The millennial generation is leaving its imprint on the world in many different ways — one of which is how it’s influencing modern food culture. We’re seeing a fundamental shift where convenience and affordability are now taking a backseat to quality.
Millennials are the catalyst for this new movement, and the food industry is collectively taking notice. Genevieve Aronson writes at Nielsen that millennials currently drive nearly half (47 percent) of the total US GDP and influence upward of $1 trillion in total consumer spending.
This translates into massive purchasing power, and millennials are definitely a key group that deli owners and cafe owners will want to cater to. In this post, we will explore the relationship between millennial consumers and quality foods, and look for answers to some pressing questions:
Alicia Adamczyk at Forbes argues that most millennials value quality over convenience. She references a survey from Consumer Reports that shows millennials are far more likely to seek out higher quality foods than their Gen X and Baby Boomer predecessors.
They’ll often go out of their way for a quality meal and are willing to pay more for it. Monica Watrous at Food Business News puts a number on that, too: About 70 percent of millennials are willing to pay extra for quality.
As a result, we’re seeing a trend where fast-casual restaurants are thriving because they offer premium ingredients. Even though these establishments are a little more expensive than traditional fast-food powerhouses, they’re having success because they’re positioned for millennial consumers and their desire for quality. Further, the team at Gordon Food Service explains that freshness is the biggest determining factor in quality, and 41 percent of millennials will pay more for fresh foods.
One of the main reasons why this age group is so dead-set on quality is because they tend to value experience over material things. The enjoyment they get out of an amazing dining experience is well worth the extra money.
In other words, they don’t view food as merely utilitarian. It’s an experience.
For decades, big name global brands have wielded the power. But that’s quickly changing with millennials having the lion’s share of purchasing influence. We’re now seeing small/local brands dominating the premium market.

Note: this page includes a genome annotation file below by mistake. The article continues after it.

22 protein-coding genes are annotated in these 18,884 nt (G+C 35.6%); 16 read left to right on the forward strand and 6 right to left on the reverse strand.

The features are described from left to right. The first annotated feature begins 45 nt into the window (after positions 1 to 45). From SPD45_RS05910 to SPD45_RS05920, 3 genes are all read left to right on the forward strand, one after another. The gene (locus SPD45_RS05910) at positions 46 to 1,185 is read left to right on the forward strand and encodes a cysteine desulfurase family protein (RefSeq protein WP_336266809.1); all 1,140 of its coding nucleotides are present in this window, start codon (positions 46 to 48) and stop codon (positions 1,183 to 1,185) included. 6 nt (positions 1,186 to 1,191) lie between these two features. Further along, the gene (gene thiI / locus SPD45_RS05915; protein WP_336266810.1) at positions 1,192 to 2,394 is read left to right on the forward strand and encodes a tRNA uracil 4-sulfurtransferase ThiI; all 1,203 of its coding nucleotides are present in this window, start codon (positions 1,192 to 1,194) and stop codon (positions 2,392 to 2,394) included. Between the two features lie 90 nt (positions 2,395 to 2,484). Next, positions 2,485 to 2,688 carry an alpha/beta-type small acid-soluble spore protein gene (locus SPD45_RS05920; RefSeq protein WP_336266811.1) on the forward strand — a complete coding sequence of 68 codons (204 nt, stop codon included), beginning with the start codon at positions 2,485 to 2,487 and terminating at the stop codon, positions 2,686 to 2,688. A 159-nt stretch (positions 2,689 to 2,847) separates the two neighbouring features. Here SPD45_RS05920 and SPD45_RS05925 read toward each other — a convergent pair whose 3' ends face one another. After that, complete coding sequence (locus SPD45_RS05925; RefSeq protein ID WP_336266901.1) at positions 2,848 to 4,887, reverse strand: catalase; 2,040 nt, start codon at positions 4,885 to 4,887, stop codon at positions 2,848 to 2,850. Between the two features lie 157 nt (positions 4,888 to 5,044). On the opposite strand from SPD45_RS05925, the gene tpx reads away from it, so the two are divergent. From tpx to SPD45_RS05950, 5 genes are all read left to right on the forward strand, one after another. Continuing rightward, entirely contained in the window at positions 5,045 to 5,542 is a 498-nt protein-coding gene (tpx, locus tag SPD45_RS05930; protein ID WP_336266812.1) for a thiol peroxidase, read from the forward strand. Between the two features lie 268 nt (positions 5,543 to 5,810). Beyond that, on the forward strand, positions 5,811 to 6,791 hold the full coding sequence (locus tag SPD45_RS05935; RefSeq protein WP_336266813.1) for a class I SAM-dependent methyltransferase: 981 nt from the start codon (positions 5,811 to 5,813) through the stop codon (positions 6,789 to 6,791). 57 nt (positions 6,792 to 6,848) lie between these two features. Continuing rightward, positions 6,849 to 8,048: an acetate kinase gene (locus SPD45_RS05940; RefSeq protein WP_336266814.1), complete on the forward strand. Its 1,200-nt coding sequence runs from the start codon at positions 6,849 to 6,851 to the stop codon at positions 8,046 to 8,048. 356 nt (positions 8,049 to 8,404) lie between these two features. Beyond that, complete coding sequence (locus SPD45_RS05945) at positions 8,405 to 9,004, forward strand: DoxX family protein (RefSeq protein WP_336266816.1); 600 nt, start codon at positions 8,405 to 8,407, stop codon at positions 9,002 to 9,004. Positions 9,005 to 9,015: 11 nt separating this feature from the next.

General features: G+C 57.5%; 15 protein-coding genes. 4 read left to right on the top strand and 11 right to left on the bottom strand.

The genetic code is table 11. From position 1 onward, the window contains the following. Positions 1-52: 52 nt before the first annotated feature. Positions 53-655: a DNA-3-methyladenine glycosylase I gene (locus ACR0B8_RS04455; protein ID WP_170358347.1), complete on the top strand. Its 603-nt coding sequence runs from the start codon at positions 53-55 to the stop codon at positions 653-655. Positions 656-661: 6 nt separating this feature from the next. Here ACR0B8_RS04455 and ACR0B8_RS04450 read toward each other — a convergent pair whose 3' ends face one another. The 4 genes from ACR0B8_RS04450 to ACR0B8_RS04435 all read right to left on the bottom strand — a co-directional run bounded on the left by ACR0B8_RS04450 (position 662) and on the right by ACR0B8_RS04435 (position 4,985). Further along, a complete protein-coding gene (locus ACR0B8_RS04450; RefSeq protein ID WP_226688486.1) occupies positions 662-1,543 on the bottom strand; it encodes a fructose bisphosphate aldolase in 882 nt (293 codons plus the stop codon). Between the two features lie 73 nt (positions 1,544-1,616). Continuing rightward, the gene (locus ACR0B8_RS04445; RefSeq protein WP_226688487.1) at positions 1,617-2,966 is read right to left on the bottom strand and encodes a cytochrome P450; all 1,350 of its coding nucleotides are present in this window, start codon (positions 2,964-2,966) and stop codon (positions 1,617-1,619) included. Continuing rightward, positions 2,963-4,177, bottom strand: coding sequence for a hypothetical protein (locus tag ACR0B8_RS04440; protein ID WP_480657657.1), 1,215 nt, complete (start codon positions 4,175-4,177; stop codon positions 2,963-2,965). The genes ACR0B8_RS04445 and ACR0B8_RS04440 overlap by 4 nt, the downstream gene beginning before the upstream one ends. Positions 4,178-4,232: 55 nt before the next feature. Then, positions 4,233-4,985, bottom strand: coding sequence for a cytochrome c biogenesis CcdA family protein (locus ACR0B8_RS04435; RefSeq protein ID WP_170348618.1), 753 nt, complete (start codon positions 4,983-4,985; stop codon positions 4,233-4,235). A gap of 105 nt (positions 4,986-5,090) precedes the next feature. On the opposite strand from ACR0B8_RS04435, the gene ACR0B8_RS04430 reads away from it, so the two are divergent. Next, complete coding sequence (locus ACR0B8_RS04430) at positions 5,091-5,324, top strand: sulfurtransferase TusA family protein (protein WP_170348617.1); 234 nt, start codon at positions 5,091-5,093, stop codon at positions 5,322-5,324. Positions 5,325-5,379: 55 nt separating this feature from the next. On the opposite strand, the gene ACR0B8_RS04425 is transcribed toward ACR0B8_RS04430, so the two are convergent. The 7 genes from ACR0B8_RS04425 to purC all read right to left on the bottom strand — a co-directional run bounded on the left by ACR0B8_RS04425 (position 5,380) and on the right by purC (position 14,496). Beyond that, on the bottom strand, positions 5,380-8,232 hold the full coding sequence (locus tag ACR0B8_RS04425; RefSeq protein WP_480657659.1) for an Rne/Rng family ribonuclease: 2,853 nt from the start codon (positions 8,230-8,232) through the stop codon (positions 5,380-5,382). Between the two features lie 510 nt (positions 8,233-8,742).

Ann D’Adamo at Women’s Marketing says millennials love small food brands because roughly half of this generation considers themselves foodies. In turn, there’s an inherent preference for small-batch, high-quality and unique foods.
Small food brands are excelling at creating small-batch, craft products that are of considerably higher quality than what most mainstream brands are offering. This translates into a perception of better quality that really resonates with millennials. As a result, small brands have almost half of the entire premium market.
Being authentic is another big selling point these days. Colby B. Jubenville makes a great argument in The Washington Times in which he says that a brand doesn’t have to be amazing in order to connect with millennials. It just has to be authentic.
But what makes a brand authentic? The Watershed team breaks it down to five key elements:
By this description, it’s clear that millennials like brands that stick to their guns and have a purpose. It’s about more than just making a buck. Millennials are especially interested in brands that support a cause and are upfront about what’s in their product. They don’t want to have to “read the fine print.”
Consumer Reports states that Americans are spending more than $680 billion to dine out every year. Considering that Generation Y accounts for a substantial percentage of that number, deli and cafe owners will want to do everything possible to meet this demographic’s wants.
Therefore, they must address the demand for quality. Although the concept of “quality” can be somewhat nebulous in a vacuum, analyzing current trends shows us exactly what millennials are looking for.
Some specific factors include organic, GMO-free foods that are sourced from sustainable farms. Millennials are big on healthy, nutritious foods, and they don’t mind paying extra for those foods. They also tend to feel a connection with smaller brands who possess authenticity that many of the larger brands lack.
It’s clear that appealing to millennial consumers requires a different approach than might be taken with Baby Boomers or even Gen Xers. Gaining a competitive advantage is largely contingent upon delivering the quality that millennials are looking for and appealing to their core values.